Dirk Riehle, firstname.lastname@example.org
An edited version was published in Computer magazine, April 2020
This article present a particular business model for commercial open source firms, called the single-vendor open source model. This model has long dominated venture capital funding for open source software firms, contributing to the long-term sustainability of open source. As such, it is of high economic relevance. It is also an excellent example to show how open source licensing and related strategies really are just tools in the design of a business model and not philosophies.
1. Types of business models
A business model describes how a company operates and achieves its goals. Open source itself is not a business model, but it can be an important strategy to help a company reach its goals. While each firm has its own distinct business model, there are naturally distinguishable types of business models   .
In my work, I have found three distinct coarse-grain types of open source business models, based on their value proposition and the intellectual property that supports it . The three core models are:
- Open source service and support firms,
- Open source software distributors, and
- Single-vendor open source firms.
Service and support firms do not necessarily own specific intellectual property, but rather service users of existing community open source projects. Open source distributor firms provide a complex assembly of community open source components as one well working product to its customers, but typically don’t own the components they distribute. Service firms scale mostly with labor, so of the two, only distributors can earn return on investments that make them of interest to venture capitalists.
2. Single-vendor open source
Single-vendor open source firms are software vendors that exclusively own some piece of software, which they provide to the world under an open source license. Typically, these firms develop the software themselves. They earn money through complementary (to the open source code) products and services.
In the design of their business model, such a firm has many options. To avoid confusion, I’d like to first clarify two strategies often used by these firms, called dual licensing and the open core model:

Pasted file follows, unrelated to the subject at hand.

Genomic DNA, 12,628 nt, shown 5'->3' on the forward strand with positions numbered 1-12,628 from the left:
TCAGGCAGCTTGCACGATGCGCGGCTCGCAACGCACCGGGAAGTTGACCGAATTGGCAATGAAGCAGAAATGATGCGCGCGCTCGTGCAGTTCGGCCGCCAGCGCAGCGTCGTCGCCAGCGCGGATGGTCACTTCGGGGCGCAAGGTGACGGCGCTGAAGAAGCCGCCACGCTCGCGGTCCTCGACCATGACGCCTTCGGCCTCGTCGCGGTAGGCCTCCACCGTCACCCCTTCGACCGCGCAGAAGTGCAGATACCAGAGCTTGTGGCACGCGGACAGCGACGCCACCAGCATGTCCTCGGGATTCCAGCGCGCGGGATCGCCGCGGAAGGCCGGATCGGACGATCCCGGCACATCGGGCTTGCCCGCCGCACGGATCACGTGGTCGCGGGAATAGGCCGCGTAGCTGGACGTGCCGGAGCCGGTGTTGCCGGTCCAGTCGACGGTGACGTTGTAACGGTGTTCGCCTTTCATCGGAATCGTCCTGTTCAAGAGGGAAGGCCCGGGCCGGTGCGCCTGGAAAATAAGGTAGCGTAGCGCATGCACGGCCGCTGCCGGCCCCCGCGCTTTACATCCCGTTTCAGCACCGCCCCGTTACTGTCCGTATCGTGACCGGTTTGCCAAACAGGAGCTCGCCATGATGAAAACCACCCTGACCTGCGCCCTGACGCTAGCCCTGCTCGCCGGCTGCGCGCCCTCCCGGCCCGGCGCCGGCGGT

- Licensing strategy. In addition to providing an open source project to the world, the vendor also sells the software to customers using a proprietary license, together with the set of services and warranties that customers are usually asking for. Providing the software under two different licenses, one open source, the other proprietary, is called the dual (or multi) licensing strategy. This strategy was pioneered by Ghostscript provider Aladdin Enterprises .
- Intellectual property (IP) modularity strategy. Sometimes, the vendor withholds some functionality from the open source version and provides this functionality only as part of a paid-for version. Making a distinction between an open source core and non-open-source extensions that customers pay for has been called the open core model. In more general terms, it is called IP modularity .
There are at least three generations of companies that utilize the single-vendor open source model:
- The pioneers. The idea of open source software owned and exploited by a single vendor dates back to the nineties. Pioneers include MySQL AB, Sleepycat Software, Inc., and Trolltech (now Qt Group).
- The second wave. In the early two-thousands, entrepreneurs and venture capitalists realized that open source is an effective strategy for disrupting existing enterprise software markets. In 2004, newly incorporated single-vendor open source firm SugarCRM Inc. coined the term commercial open source to alleviate fears potential customers might have of open source software. Other examples are Jaspersoft, which was acquired by TIBCO in 2014, and MuleSoft, which went public in 2017, providing their investors the desired return on investment .
- The current breed. The idea of single-vendor open source is well and alive in the current generation that started at around the 2008 recession. Example companies are MongoDB Inc., Redis Labs, and Neo4j Inc. The focus has shifted from enterprise applications to DevOps tooling and infrastructure, usually with a cloud component.
Some single-vendor open source firms have had sizable exits, including IPOs, and of the current breed, many are considered to be worth more than $1bn. No other type of open-source-based business model has seen this many companies with such returns on investment for its venture capitalists.
2.1 Revenue streams
Venture capital funding only flows if a firm can believably promise significant returns to their investor’s money, and single-vendor open source firms achieve this by promising the same revenue streams that traditional software vendors are offering.